Interviewing is a pleasure for some and a pain for most. One of the key differences between how you perceive this experience may reside in whether or not you “interview the interviewer” versus feeling that the process is one sided with the employer in control.
When you feel that you have little or no power, many experiences can be nerve wracking, uncomfortable, and intimidating. This is why it is so critical to empower yourself during the interview process.
One of the easiest ways to get confidence, project power, and execute a better interview is to ask intelligent and incisive questions. Here are three questions every candidate should ask the hiring manager during their next interview:
1. Can I speak with a current employee who is in the same or similar position as this role?
This question is incredibly potent for several reasons, but how the question is answered is as valuable as the answer itself. By requesting to include another team member in the process, you are challenging the format and the hiring manager will show you how they handle unique challenges. Do they simply say “No” or ineffectively struggle to come up with how to handle your request? Maybe they are extremely process oriented and are unable to adapt or maybe they lack influence within the organization. All of this is incredibly valuable data that will help you decide if this is someone you want for a boss. And you’d want to speak to a current team member in a similar role because they will generally give you a good sense of what it’s like on the inside and can help you understand success, corporate morale, challenges inherent to the position, etc.
2. Why did you choose this company as your next great opportunity?
The best bosses, like the best employees, are in the driver’s seat of their own career and will answer a question like this in a detailed and convincing manner. They will share with you how they approached assessing the company and from this you will learn a lot about what is important to the hiring manager. Being aligned with any supervisor is critical and will only make for a better engagement. Imagine, however, if the response to the question is….”Well, it’s a short commute.” or “I was unemployed and needed a job.” In both cases, the answer has nothing to do with the company, its mission, or career development. You may want to think twice before accepting this position if you are ambitious and career motivated as this manager may not be the right person to work for at this point in your career.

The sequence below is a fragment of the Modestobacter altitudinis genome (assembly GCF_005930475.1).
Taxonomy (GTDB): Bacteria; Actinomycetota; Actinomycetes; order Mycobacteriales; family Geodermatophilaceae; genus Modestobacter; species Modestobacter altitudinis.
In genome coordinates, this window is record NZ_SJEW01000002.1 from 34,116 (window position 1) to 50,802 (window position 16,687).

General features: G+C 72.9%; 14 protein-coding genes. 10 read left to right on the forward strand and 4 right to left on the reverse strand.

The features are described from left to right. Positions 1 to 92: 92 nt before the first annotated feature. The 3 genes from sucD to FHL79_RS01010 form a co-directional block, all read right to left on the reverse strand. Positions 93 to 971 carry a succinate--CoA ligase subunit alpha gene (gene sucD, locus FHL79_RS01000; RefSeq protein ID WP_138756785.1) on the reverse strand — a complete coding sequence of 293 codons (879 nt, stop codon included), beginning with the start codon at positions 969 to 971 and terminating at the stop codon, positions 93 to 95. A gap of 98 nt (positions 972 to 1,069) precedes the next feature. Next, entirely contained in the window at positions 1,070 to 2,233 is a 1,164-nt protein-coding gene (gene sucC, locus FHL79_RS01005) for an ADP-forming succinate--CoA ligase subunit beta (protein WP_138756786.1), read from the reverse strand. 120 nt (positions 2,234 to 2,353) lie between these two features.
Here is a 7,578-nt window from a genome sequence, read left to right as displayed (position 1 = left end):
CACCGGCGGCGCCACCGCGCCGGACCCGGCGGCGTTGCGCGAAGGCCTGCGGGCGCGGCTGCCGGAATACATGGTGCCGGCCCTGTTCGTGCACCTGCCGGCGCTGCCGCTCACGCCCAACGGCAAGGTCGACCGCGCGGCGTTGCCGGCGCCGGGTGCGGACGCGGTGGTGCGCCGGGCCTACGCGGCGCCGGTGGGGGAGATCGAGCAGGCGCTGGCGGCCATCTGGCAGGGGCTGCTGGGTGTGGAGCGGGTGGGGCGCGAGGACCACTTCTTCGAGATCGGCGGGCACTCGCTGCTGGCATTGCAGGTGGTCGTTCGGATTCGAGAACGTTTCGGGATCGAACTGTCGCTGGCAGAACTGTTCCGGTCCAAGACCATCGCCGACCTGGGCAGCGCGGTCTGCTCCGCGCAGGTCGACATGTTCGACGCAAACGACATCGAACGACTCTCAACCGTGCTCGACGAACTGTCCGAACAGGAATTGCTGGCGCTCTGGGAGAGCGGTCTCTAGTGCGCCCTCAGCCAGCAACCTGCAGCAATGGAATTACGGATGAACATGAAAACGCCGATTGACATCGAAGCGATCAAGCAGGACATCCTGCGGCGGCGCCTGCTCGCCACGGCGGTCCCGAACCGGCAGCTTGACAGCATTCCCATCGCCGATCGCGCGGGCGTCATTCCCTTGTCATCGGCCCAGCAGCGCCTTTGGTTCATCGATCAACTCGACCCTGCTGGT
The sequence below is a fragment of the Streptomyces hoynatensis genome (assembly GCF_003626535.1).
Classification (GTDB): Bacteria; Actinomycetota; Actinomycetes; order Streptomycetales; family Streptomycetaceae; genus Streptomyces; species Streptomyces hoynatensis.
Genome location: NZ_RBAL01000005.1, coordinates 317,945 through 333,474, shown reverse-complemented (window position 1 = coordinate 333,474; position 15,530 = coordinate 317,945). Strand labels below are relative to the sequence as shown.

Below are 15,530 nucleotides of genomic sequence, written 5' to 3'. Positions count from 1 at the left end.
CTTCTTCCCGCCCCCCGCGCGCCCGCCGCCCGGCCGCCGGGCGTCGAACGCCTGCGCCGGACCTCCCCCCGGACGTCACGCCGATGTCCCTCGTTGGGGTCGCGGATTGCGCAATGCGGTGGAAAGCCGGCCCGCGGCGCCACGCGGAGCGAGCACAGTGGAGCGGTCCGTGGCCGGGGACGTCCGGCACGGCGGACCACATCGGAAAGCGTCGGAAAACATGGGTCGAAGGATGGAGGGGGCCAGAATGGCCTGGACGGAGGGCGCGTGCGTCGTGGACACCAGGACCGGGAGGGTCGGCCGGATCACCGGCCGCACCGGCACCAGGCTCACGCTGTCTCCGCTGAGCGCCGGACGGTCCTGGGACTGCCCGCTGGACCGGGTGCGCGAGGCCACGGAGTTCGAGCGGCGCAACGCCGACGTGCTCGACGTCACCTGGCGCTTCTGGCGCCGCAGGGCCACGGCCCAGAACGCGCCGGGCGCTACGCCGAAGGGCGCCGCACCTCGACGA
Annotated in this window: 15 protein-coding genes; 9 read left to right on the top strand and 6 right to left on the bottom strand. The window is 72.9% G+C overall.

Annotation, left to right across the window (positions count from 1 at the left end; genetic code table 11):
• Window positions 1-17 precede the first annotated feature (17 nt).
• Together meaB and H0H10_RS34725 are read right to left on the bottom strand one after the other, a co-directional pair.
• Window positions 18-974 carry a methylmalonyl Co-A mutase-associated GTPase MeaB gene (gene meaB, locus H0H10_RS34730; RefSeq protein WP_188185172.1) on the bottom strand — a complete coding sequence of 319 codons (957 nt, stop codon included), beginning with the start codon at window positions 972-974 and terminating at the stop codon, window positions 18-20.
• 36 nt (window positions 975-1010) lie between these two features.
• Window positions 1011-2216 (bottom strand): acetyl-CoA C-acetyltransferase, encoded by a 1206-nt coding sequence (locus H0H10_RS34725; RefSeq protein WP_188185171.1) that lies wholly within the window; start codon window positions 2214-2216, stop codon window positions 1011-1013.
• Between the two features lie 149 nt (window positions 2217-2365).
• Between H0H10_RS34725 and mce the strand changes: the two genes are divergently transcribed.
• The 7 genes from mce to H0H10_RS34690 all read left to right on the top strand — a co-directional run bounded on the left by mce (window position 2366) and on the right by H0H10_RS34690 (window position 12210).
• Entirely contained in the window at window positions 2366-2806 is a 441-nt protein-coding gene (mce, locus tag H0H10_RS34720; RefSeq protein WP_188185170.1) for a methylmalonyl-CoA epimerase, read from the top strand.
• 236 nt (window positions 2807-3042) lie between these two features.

3. Can you tell me the history of this position within the company?
This question is often overlooked but incredibly important. Is the role newly created because of strong corporate growth? Have the last three incumbents been fired or quit because of internal factors or market conditions? Maybe the hiring manager has unrealistic expectations for this role. Without knowing and understanding the history of why the position is open, you have no datum by which to assess the potential of the role or risk.
Use these questions during your next interview and take some of the pain out of the process. Recognize that, in the current economy, companies need top talent and employees can be choosy. Candidates have the power and when you get comfortable “interviewing the interviewer,” you will be on the path to getting the job that you want.
Written by: Austin Meyermann, Founder and President of Hunter Crown, LLC
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